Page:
UNITED WE STAND, DIVIDED…

Written by admin
October 25th, 2018

UNITED WE STAND, DIVIDED WE FALL!  It could be the hook line of a 1960’s chart hit.  It could be the slogan of any number of Trade Unions.  It could be part of the anthem of any number of variously successful football teams.  In truth, it is a fair synopsis of the early summer negotiations with the MOJ in relation to advocates graduated fees.

How clearly we remember the rallying cry for HCAs & Counsel to stand together in refusing new work with rep orders dated after the 1st April.  How clearly we remember the confident assurances of the Bar that if we “stood shoulder to shoulder” we would be unstoppable.  How fervently the Bar leaders applaud us to work with them for the same goals? And now what?

What was it that the arch negotiators of the Inns of Court were able to achieve? A £15m boast – derisory in itself – that in fact was worth less than £10m by the time that inflation had eaten into it, VAT had been removed and some more astute calculations had been worked through.  A 1% increase, which turned out to be less than almost anybody else in the public sector was due to get in 2019.  Adjustments that we are going to need, not only a consultation but also a statutory instrument.  As autumn presses forward, the consultation is extended further into the future.  The statutory instrument is unlikely to find its way before Parliament until the start of the New Year.

And so, why the heading to this piece?  What is all this talk about unity and division?  It is simply this! All of the negotiating regarding changes to the hated and diabolical AGFS alterations were carried out by members of the Bar.  That’s right, not solicitors, not solicitors and barristers working hand in hand, but members of the Bar.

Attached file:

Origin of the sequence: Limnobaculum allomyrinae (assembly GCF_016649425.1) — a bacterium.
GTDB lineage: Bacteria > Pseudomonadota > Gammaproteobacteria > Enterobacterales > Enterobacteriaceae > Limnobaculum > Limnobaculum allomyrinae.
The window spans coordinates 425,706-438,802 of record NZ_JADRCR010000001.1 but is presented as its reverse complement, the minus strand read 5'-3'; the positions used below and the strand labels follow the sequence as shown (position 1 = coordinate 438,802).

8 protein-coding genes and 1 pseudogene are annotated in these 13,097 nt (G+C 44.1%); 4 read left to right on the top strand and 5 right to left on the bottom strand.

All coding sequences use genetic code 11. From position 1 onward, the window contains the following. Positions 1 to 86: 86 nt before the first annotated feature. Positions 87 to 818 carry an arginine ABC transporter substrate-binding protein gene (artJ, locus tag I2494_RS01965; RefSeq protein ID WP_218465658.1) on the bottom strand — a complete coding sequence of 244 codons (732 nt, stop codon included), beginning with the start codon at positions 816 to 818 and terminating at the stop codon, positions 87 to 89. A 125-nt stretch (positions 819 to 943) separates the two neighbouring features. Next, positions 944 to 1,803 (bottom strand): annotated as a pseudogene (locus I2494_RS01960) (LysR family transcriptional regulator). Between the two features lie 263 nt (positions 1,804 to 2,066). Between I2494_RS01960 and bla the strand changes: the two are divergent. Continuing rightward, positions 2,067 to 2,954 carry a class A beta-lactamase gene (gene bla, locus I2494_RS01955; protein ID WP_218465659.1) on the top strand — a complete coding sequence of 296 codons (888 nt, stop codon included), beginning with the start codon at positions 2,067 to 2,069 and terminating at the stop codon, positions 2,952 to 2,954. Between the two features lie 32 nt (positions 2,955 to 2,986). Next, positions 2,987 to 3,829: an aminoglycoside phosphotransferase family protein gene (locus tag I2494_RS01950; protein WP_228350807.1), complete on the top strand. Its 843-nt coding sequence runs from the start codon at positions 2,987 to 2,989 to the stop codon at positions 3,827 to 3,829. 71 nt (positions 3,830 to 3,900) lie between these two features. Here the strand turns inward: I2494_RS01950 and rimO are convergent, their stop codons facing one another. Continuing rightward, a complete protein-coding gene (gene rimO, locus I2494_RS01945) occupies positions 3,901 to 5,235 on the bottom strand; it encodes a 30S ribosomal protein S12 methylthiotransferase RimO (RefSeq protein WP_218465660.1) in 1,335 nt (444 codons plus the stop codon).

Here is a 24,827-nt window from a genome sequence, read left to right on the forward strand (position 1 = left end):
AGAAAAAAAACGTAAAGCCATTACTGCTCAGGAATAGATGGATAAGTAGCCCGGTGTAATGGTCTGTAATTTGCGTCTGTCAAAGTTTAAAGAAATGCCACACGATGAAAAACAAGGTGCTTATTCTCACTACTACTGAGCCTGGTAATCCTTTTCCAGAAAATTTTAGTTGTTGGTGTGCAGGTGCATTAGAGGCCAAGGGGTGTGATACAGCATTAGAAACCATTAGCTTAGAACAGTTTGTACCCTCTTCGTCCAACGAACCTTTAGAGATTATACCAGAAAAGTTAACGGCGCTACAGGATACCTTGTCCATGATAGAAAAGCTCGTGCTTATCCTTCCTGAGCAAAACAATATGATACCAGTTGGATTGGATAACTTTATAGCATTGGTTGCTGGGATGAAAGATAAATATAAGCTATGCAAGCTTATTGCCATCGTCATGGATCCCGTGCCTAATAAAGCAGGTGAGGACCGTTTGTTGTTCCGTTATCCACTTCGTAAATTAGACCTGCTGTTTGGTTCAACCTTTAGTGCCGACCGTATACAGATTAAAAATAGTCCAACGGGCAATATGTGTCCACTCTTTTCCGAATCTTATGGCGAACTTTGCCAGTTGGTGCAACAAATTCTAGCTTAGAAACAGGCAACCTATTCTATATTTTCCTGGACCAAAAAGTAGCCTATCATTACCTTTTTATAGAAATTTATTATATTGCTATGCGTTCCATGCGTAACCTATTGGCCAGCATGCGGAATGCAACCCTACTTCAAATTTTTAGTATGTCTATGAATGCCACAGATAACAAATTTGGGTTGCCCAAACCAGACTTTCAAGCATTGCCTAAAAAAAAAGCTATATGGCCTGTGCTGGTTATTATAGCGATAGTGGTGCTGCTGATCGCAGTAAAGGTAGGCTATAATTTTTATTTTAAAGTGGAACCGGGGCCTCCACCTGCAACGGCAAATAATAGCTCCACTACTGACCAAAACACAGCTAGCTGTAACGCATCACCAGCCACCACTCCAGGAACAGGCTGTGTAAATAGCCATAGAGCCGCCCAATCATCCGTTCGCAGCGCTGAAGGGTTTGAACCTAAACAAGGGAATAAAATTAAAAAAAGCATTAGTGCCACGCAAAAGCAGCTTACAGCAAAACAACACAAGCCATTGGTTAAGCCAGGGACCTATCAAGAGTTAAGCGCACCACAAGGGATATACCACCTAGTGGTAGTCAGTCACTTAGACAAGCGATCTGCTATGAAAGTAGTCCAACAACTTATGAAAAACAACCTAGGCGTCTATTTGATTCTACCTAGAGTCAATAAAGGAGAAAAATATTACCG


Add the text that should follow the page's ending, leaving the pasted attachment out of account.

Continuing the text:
Of course, when it came to taking action solicitors were right there not so much side by side as leading the charge.  They were easily identifiable.  They were from named firms.  They could be reported to the SRA.  They weren’t able to hide behind their clerks or their individual choices as self-employed professionals.  When, however, it came to sitting at the negotiating table, having meetings in smoked filled rooms, stalking the corridors of power, only one half of the profession were present.  There was no unity.  There was no sense of being “united”.  And now, viewed from the autumn end of the telescope it can only be concluded that those who chose to go into battle alone did indeed fall divided and unsuccessful.

Were the representatives of the solicitors half the profession in some way frightened?  Was there an unexpected timidity on their part?  Were they too busy looking after their members’ interests in the teeth of a ferocious SRA, stoked up by members of the judiciary who themselves came from the ranks of the Bar?  No, none of the above were true.  They simply weren’t invited.  The Bar simply chose to have covert cosy meetings with the MOJ without us.

What then for the future?  As new calls ring out for strike action, refusing new work, no returns!  The solicitors have to consider whether they should again go through the humiliating sham of being called to arms only to be left in the slit trenches; or whether they should simply say from the start that the only ally is one that you can trust and with the benefit of experience, there really don’t seem to be many of them around!

Tags: , , , , , , , , , , , , ,

Categories: Uncategorized

Live Chat